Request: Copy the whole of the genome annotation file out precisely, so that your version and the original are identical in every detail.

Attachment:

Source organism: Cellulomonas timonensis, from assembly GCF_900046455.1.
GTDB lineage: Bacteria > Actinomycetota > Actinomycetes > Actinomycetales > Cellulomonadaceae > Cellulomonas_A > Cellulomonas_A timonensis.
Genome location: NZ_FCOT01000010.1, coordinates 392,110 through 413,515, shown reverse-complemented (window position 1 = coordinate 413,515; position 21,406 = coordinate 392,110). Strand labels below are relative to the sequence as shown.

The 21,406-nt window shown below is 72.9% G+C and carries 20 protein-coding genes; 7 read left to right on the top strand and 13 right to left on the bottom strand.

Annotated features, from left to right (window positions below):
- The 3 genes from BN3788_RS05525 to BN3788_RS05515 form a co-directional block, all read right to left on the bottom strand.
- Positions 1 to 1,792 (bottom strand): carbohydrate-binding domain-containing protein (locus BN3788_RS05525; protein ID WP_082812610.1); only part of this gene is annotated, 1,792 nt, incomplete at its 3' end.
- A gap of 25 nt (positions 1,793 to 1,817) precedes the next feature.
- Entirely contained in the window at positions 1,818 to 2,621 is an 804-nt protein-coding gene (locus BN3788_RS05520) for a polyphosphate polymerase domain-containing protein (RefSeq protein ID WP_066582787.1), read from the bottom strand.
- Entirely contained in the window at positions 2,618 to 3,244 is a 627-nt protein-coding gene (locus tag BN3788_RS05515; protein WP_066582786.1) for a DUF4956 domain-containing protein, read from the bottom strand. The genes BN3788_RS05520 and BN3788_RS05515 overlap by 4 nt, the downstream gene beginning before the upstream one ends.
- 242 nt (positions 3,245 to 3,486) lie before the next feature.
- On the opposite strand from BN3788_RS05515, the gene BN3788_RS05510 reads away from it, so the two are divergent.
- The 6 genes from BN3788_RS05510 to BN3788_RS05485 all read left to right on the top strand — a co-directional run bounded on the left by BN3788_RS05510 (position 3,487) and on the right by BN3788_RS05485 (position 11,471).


Source organism: Cellulomonas timonensis, from assembly GCF_900046455.1.
GTDB lineage: Bacteria > Actinomycetota > Actinomycetes > Actinomycetales > Cellulomonadaceae > Cellulomonas_A > Cellulomonas_A timonensis.
Genome location: NZ_FCOT01000010.1, coordinates 392,110 through 413,515, shown reverse-complemented (window position 1 = coordinate 413,515; position 21,406 = coordinate 392,110). Strand labels below are relative to the sequence as shown.

The 21,406-nt window shown below is 72.9% G+C and carries 20 protein-coding genes; 7 read left to right on the top strand and 13 right to left on the bottom strand.

Annotated features, from left to right (window positions below):
- The 3 genes from BN3788_RS05525 to BN3788_RS05515 form a co-directional block, all read right to left on the bottom strand.
- Positions 1 to 1,792 (bottom strand): carbohydrate-binding domain-containing protein (locus BN3788_RS05525; protein ID WP_082812610.1); only part of this gene is annotated, 1,792 nt, incomplete at its 3' end.
- A gap of 25 nt (positions 1,793 to 1,817) precedes the next feature.
- Entirely contained in the window at positions 1,818 to 2,621 is an 804-nt protein-coding gene (locus BN3788_RS05520) for a polyphosphate polymerase domain-containing protein (RefSeq protein ID WP_066582787.1), read from the bottom strand.
- Entirely contained in the window at positions 2,618 to 3,244 is a 627-nt protein-coding gene (locus tag BN3788_RS05515; protein WP_066582786.1) for a DUF4956 domain-containing protein, read from the bottom strand. The genes BN3788_RS05520 and BN3788_RS05515 overlap by 4 nt, the downstream gene beginning before the upstream one ends.
- 242 nt (positions 3,245 to 3,486) lie before the next feature.
- On the opposite strand from BN3788_RS05515, the gene BN3788_RS05510 reads away from it, so the two are divergent.
- The 6 genes from BN3788_RS05510 to BN3788_RS05485 all read left to right on the top strand — a co-directional run bounded on the left by BN3788_RS05510 (position 3,487) and on the right by BN3788_RS05485 (position 11,471).